"All the studies show there is far more work-related stress today than there used to be, and that the stress is constant," Benoit Hamon of the French National Assembly told the BBC. "Employees physically leave the office, but they do not leave their work. They remain attached by a kind of electronic leash — like a dog. The texts, the messages, the emails — they colonize the life of the individual to the point where he or she eventually breaks down."
The rule stipulates that companies must negotiate policies that limit the spillover of work into their employees' private lives. Although there are no penalties for violations, companies are to establish "charters of good conduct" that specify the times which employees are free from being digitally connected to their workplaces.
This right to disconnect amendment was passed as part of a controversial French labor law that some say will weaken unions and enhance employee job insecurity. The digital disconnect amendment was the one part of the law that's been viewed favorably by the French public.
Finally, they get to play!
Here at Upworthy we look for stories that will make you smile and warm your heart and, let’s face it, we could all use a little help in the smile department these days. When we ran across this ridiculously sweet story on The Dodo about a golden retriever and his little human sister, we simply had to share it with you. Taco is a 3-year-old golden retriever who has been lovingly waiting for his new baby sister, Vanora, to be able to play with him, and the day has finally come.
Claudia Hughes is the proud mom of the furry pup and his squishy human sibling. She told The Dodo that Taco has been smitten with Vanora since she came home from the hospital. “When we would lay her down on the floor or our bed, Taco would just lay down next to her,” Hughes said. That’s one attentive pup. Pet parents know there’s nothing more comforting than your fur baby looking out for your human baby.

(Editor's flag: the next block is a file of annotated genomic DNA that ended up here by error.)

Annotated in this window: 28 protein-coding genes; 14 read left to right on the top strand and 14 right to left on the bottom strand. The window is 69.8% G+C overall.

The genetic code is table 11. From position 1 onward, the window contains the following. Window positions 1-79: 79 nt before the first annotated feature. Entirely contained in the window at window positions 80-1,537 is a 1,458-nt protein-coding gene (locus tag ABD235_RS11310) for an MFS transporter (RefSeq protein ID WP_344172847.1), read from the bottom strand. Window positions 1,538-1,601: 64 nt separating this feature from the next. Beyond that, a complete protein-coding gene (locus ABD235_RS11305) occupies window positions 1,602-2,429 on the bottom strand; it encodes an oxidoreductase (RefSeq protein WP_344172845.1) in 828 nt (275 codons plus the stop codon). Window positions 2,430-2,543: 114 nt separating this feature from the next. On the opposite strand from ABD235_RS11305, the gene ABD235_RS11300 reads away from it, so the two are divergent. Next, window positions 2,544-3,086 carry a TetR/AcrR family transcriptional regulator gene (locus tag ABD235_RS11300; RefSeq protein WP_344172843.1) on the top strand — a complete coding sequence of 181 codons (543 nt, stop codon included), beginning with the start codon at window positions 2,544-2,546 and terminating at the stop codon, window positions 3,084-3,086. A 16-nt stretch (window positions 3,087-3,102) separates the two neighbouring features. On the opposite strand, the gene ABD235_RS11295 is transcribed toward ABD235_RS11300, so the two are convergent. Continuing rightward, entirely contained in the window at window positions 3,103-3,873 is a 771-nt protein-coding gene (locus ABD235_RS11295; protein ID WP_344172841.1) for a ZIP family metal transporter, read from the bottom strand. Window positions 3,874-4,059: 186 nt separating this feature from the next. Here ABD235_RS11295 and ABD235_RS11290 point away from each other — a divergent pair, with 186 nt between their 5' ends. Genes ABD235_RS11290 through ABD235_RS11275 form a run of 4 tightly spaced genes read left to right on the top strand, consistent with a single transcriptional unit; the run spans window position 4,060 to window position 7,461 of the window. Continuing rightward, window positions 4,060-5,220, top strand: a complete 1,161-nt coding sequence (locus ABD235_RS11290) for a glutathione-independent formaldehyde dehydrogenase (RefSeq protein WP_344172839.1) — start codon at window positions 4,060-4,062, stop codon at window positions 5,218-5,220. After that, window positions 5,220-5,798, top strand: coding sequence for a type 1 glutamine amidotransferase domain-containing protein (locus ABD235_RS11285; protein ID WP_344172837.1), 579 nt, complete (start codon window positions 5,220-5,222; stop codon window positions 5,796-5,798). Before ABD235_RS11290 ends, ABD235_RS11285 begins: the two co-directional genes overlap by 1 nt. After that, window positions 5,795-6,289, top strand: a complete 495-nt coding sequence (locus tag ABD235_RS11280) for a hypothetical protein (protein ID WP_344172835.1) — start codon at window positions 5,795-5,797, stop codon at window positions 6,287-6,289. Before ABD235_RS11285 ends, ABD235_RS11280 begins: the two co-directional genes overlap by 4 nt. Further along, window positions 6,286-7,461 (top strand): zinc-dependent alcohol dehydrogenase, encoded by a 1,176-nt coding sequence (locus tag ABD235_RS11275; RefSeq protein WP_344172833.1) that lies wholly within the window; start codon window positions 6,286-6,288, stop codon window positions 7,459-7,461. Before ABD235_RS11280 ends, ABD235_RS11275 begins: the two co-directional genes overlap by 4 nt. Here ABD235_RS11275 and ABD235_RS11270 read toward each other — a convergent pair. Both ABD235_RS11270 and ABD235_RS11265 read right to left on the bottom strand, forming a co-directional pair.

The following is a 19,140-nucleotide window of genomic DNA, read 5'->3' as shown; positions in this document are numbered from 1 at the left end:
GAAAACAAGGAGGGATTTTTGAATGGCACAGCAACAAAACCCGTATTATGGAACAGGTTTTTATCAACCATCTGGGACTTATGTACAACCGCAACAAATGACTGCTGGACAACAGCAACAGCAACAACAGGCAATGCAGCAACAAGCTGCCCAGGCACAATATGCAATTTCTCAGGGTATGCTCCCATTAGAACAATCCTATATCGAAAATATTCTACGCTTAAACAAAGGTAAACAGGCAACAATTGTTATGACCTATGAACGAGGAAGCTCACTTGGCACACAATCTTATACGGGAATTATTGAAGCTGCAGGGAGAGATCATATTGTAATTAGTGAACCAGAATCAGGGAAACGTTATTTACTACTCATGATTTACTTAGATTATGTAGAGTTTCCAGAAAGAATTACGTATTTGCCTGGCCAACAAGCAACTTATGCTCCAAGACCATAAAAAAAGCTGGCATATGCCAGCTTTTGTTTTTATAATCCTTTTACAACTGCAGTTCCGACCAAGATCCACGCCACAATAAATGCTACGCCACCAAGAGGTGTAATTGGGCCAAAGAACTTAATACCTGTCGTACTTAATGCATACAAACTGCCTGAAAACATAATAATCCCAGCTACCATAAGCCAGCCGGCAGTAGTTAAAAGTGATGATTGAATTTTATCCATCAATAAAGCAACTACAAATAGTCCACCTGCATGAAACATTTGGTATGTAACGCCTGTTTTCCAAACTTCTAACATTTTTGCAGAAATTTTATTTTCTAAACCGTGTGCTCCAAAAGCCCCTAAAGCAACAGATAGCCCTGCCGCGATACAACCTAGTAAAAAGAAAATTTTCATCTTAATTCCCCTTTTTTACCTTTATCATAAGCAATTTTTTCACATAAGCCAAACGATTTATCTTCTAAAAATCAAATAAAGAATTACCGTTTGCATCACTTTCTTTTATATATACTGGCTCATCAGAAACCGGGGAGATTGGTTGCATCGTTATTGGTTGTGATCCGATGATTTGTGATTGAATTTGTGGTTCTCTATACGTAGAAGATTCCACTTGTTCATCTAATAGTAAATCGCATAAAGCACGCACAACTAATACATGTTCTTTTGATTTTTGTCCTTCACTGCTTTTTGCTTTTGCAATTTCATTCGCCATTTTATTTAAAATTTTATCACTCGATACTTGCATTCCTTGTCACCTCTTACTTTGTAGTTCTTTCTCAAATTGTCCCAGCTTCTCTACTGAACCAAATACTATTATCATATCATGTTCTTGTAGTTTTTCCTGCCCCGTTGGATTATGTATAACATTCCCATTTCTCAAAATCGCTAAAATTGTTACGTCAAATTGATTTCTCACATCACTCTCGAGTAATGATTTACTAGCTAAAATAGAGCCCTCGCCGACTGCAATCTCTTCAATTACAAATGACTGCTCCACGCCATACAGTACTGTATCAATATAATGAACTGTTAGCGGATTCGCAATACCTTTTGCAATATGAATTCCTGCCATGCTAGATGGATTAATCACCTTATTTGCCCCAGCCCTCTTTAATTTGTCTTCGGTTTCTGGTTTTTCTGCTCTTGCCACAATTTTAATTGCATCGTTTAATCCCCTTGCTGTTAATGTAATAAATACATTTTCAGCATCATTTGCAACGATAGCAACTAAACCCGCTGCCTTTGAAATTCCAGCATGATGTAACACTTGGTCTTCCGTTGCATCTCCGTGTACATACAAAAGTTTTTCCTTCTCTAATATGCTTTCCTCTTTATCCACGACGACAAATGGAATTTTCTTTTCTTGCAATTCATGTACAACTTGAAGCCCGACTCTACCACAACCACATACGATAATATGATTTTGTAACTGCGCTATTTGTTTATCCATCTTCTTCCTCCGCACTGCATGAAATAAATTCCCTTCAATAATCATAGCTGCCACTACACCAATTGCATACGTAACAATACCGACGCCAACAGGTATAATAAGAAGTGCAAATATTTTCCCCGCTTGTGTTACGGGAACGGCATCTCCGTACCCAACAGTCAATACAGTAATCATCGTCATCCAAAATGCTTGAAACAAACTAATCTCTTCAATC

Hughes told The Dodo that the pooch would even get up for late-night feedings. Now that’s just beyond sweet. It’s no wonder the pup was itching for his playmate to get big enough to actually play with, and his reaction to his doggy dreams coming true is pure joy. The video of Taco seeing his toddler sibling taking some of her first steps has amassed more than 2 million likes on TikTok. Finally his sister can run around with him! Finally he can teach her the fun of having a dog for a big brother. Finally he gets to play! At least, that’s what I think he was thinking from his excited reaction.
And how do we know dogs are excited? Well, they get the zoomies, and if you’ve never been able to witness the absolute unadulterated joy of the zoomies, just check out his reaction in the video. If he could talk he would have probably screamed “I’m so excited!!!” with more explanation points than allowed by my editor.
It’s fun having each other 🐾👶🏻. #dogsandbabies #goldensandbabies #babiesoftiktok #dogsoftiktokviral #SmoothLikeNitroPepsi
According to Hughes, Taco first started getting excited when he saw Vanora take steps in her walker, and more so when he saw her pushing the walker. But his excitement went off the charts when she could actually take steps unassisted. Don’t worry though, he was sure to keep his distance so as not to knock her down. He’s such a good doggy brother. Hughes told The Dodo, “We have shown Vanora that we hug Taco, we pet him gently and we give him kisses on his head.” She went on to say, “But if we get mad at him, we don’t hit him.”
It looks like both Taco and Vanora have learned important lessons in kindness. Soon Vanora will be the one cheering and praising Taco when he’s a good boy, but until then, we here at Upworthy want to tell Taco that he’s the goodest boy and he deserves all of the head pats. Good boy, Taco!